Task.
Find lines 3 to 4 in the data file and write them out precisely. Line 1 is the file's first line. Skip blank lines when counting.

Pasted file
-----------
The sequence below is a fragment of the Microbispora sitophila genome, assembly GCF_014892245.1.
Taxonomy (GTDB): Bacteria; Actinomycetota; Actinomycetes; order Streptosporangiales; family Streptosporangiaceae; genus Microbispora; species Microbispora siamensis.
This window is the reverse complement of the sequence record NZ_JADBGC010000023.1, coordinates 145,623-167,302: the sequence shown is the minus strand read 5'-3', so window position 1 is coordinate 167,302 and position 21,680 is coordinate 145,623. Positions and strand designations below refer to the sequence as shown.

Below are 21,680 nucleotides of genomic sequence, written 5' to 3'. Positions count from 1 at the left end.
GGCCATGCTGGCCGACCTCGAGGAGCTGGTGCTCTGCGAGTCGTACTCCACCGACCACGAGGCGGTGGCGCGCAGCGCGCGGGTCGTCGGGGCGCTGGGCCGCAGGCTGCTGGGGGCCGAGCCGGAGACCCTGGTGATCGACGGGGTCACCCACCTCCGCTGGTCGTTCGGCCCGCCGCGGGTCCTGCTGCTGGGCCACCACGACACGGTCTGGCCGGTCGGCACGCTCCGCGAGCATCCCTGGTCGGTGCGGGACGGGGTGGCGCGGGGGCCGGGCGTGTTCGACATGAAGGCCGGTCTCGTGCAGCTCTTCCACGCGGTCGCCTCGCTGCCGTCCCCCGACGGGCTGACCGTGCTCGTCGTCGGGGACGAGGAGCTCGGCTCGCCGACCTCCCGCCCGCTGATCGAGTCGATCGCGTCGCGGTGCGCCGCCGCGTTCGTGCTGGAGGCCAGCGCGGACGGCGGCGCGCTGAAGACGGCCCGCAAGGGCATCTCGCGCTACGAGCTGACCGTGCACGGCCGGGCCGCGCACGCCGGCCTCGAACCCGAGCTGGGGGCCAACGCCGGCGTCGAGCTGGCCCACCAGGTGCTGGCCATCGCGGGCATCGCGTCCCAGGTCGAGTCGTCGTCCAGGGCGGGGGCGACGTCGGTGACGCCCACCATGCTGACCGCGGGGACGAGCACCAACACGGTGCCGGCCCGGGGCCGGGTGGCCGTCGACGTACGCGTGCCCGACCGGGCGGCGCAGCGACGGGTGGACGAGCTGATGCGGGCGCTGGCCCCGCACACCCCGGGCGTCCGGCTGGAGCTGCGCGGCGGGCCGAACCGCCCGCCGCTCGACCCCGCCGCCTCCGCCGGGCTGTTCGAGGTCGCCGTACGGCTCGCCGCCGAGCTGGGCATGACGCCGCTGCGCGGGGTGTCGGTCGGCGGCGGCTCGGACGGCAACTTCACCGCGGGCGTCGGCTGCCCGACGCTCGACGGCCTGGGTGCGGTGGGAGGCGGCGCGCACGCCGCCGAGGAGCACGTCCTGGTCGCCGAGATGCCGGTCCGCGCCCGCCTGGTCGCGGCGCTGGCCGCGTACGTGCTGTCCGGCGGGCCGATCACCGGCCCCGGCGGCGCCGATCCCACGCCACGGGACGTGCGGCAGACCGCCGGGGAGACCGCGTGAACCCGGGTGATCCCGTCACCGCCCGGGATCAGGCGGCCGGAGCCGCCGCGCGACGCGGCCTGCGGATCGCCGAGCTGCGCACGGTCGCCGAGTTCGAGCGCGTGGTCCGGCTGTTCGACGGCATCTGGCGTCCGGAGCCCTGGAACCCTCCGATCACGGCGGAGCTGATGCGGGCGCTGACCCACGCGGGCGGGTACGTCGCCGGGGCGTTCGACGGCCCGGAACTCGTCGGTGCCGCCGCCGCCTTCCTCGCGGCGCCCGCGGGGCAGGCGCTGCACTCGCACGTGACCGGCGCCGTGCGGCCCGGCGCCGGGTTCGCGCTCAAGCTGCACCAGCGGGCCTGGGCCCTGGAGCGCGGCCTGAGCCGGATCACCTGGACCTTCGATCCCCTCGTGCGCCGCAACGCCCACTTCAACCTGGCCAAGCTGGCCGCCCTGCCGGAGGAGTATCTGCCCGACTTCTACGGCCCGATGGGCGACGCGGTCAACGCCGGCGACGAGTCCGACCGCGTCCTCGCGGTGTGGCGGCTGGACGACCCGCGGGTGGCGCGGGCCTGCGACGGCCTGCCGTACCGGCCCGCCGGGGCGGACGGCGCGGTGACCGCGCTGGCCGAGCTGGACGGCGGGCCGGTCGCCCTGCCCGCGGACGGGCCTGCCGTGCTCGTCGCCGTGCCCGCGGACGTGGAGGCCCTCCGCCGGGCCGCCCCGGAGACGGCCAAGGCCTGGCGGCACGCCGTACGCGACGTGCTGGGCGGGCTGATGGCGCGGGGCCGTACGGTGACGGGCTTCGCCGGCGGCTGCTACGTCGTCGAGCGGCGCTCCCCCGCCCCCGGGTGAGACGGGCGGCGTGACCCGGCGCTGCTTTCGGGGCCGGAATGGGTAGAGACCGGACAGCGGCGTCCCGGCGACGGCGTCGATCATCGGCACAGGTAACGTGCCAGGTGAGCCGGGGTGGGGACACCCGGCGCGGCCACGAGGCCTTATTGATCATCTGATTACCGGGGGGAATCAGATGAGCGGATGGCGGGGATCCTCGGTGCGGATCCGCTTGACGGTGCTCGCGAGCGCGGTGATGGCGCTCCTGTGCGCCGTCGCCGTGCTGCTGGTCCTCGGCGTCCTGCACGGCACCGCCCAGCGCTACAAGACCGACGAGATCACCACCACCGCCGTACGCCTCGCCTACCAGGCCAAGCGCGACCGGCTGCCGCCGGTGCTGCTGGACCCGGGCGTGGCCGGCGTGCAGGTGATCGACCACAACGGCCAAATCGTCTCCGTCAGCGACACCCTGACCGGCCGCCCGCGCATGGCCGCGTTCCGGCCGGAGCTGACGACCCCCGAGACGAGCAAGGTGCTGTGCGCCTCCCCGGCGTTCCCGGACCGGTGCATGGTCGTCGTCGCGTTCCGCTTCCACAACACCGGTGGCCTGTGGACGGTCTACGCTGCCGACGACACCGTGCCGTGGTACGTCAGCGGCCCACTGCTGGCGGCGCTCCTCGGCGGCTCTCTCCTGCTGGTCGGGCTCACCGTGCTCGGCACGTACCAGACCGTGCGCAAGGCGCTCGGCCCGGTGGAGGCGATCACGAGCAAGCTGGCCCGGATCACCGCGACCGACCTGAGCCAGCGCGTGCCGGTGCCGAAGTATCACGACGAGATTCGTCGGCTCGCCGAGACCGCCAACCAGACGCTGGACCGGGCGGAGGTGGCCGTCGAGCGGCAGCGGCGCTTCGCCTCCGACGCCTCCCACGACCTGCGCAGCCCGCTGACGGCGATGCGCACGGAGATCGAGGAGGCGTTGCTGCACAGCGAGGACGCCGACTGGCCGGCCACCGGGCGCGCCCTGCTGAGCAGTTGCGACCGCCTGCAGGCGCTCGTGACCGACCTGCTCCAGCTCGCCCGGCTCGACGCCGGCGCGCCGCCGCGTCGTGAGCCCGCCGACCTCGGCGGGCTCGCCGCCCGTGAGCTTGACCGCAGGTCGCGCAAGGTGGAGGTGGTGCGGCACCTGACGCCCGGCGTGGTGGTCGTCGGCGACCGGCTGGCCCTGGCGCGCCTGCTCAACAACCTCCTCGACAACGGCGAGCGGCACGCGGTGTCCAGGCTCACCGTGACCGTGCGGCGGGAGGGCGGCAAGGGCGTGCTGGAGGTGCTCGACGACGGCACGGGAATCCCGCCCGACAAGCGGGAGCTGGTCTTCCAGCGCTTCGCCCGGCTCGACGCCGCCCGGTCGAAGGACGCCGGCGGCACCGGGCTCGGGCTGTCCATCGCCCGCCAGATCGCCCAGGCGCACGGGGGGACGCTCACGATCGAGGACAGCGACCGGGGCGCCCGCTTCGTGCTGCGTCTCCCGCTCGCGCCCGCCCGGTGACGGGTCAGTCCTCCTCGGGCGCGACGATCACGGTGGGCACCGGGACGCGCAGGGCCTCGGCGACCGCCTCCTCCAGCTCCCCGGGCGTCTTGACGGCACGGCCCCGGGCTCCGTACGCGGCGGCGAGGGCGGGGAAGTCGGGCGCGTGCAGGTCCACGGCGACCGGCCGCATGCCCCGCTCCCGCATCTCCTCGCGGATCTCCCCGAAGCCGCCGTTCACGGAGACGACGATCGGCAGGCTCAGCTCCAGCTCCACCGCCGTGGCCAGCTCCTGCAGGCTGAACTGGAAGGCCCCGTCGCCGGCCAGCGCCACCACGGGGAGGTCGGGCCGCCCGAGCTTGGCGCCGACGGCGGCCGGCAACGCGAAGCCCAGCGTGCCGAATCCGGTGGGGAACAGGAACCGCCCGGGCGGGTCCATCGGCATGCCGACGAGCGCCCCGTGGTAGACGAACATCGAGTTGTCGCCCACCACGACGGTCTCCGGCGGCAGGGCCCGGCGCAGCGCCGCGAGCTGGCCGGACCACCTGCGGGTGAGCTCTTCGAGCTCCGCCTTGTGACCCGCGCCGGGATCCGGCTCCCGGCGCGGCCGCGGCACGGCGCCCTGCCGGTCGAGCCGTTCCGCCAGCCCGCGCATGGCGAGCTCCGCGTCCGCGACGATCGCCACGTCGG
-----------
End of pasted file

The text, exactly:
This window is the reverse complement of the sequence record NZ_JADBGC010000023.1, coordinates 145,623-167,302: the sequence shown is the minus strand read 5'-3', so window position 1 is coordinate 167,302 and position 21,680 is coordinate 145,623. Positions and strand designations below refer to the sequence as shown.

Below are 21,680 nucleotides of genomic sequence, written 5' to 3'. Positions count from 1 at the left end.